"I think I chose the body as a subject, not consciously, but because it is the one form that we all share; it's something that everybody has their own authentic experience with" -- Kiki Smith
Smith began exhibiting in the 1980's, when Neo Expressionism was bursting on the contemporary art scene, which helped create a climate that was conducive to an artist working in a figurative vein. However, in contrast to her more bombastic peers, such as Julian Schnabel, and David Salle (as well as their Italian and German counterparts), Smith's work has always been much more introspective. In its pathos and use of installation, it actually shares more in common with artists such as Mike Kelley and Janine Antoni.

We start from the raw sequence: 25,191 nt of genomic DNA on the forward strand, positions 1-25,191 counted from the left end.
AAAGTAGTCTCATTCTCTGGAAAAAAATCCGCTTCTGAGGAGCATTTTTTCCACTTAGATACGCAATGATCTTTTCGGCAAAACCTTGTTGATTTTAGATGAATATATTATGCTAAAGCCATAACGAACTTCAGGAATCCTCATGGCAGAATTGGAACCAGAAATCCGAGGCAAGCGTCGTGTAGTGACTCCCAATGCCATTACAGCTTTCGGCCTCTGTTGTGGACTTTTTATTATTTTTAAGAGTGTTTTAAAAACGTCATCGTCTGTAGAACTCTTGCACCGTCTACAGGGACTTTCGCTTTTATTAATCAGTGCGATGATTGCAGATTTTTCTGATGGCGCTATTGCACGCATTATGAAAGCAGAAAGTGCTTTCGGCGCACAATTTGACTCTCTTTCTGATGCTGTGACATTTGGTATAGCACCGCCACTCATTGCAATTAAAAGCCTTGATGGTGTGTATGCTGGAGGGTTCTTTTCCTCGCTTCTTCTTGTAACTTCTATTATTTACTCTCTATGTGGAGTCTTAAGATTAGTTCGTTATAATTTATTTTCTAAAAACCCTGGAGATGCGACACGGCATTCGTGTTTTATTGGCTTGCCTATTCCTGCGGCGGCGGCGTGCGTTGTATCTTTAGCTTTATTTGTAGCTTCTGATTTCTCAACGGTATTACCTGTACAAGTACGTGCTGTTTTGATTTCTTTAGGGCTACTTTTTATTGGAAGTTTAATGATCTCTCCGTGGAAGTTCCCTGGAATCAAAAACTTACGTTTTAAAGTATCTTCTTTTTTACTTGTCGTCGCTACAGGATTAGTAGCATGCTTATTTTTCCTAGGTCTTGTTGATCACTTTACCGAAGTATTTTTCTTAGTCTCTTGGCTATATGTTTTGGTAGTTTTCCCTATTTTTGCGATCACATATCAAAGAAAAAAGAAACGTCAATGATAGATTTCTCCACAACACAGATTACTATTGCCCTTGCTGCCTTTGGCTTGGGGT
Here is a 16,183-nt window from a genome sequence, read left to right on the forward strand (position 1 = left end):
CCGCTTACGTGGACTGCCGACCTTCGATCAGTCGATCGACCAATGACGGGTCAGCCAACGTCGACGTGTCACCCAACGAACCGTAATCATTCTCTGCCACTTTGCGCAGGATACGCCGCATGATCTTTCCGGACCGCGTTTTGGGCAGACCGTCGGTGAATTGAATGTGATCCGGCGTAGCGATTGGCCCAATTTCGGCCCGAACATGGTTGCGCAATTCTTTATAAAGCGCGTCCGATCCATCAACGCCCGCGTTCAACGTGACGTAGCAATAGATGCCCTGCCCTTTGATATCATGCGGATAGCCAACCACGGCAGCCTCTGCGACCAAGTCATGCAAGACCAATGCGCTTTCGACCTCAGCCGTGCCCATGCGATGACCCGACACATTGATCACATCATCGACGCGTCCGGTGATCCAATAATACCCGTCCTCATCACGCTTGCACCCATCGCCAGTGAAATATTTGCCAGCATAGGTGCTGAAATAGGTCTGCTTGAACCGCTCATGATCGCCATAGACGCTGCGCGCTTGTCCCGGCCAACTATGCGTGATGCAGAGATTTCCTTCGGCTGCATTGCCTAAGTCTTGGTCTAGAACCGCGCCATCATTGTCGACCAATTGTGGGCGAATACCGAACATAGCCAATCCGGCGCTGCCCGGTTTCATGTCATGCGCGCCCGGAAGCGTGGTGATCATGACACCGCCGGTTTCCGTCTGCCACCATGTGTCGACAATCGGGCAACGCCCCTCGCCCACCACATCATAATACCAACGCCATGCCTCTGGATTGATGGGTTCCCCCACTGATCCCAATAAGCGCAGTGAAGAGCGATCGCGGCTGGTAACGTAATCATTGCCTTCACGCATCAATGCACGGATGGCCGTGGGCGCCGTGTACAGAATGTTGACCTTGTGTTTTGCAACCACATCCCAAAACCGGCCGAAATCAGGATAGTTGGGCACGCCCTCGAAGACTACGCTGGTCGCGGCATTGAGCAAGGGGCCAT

Smith had made a name for herself as the creator of tough, at times harrowing works while she was showing at the Fawbush Gallery in Soho. In 1994, she left Fawbush for PaceWildsenstein Gallery, and for her first exhibition, she created a "subversive" group of works that included decorative and seemingly feminine elements. Untitled (Butterfly Stomach) is related to, and contemporaneous, with that body of work. As in most of her sculpture, it includes an unflinching body cast of a female figure. In a surprising turn, the figure provides a perch for enormous butterflies, which surround the sculpture in a swirling, but seemingly benevolent manner. Untitled (Butterfly Stomach) shows an artist stretching her own boundaries, creating a work of both strength and sweetness, which is part of her 25 year-plus investigation into the emotive possibilities of the human figure.